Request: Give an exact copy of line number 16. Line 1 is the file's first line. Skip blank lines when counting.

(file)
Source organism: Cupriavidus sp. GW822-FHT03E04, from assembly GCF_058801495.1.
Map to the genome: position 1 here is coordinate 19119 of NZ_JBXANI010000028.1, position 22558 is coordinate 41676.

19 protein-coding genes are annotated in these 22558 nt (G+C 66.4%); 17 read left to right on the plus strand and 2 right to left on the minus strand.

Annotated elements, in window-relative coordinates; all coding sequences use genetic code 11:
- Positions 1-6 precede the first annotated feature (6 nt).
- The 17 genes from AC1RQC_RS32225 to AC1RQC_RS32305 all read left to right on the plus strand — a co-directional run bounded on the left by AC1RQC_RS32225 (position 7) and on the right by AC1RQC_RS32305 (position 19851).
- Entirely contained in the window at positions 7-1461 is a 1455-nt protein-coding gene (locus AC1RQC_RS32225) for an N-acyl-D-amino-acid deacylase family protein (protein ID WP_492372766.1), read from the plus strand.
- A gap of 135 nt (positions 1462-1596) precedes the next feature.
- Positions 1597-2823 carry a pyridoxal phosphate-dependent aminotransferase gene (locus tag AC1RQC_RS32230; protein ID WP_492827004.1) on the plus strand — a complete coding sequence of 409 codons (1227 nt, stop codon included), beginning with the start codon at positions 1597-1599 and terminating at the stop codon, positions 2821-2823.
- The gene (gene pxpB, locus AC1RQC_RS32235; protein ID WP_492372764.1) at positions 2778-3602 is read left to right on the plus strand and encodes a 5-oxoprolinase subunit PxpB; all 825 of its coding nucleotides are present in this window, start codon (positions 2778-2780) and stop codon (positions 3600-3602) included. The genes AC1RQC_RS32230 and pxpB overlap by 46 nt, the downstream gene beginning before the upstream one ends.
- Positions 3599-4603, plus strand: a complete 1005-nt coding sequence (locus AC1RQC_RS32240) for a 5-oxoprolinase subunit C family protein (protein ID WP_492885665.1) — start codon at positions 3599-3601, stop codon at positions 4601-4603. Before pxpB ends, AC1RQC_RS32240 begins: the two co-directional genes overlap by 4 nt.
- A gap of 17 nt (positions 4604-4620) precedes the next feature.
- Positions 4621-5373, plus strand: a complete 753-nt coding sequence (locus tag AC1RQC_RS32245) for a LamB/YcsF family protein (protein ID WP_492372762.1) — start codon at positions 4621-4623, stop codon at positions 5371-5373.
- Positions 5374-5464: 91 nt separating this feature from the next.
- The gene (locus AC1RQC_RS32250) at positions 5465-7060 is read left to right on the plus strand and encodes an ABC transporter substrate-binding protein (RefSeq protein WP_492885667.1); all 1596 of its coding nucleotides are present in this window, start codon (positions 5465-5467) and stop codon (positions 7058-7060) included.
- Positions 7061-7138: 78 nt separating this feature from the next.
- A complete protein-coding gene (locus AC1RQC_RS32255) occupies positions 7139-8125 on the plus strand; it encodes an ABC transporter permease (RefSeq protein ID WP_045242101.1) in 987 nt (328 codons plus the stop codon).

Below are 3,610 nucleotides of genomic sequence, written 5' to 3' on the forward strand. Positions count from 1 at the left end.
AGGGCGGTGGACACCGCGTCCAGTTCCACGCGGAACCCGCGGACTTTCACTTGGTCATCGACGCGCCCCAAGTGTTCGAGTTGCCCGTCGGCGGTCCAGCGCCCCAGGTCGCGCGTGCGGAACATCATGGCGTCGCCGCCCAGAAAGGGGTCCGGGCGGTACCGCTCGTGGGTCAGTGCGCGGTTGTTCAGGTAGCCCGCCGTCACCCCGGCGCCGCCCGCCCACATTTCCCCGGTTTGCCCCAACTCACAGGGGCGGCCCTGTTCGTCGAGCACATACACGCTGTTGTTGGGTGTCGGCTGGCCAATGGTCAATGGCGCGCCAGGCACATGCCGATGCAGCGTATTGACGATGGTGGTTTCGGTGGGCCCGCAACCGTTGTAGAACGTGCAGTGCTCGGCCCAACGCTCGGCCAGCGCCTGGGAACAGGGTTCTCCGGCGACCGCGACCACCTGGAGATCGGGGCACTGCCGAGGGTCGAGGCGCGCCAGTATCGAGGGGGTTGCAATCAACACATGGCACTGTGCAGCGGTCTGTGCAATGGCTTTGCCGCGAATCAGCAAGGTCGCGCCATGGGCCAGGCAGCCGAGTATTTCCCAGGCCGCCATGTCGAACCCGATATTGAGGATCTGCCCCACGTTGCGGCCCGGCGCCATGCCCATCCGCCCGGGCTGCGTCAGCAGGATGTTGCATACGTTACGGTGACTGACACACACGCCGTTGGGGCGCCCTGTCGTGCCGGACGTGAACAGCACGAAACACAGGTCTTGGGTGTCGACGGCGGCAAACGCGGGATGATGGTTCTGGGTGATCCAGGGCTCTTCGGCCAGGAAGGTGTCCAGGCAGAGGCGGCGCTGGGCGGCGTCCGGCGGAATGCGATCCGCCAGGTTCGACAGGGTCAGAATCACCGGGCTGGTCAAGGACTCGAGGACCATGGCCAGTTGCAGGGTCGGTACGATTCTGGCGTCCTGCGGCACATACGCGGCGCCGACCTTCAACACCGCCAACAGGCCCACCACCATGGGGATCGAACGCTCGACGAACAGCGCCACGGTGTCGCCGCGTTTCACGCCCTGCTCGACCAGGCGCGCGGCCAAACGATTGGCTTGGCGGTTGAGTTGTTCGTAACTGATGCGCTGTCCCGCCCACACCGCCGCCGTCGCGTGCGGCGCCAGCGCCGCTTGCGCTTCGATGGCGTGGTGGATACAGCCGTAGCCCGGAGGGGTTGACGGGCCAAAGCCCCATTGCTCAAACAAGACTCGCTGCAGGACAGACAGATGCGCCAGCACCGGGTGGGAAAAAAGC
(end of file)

- Positions 7061-7138: 78 nt separating this feature from the next.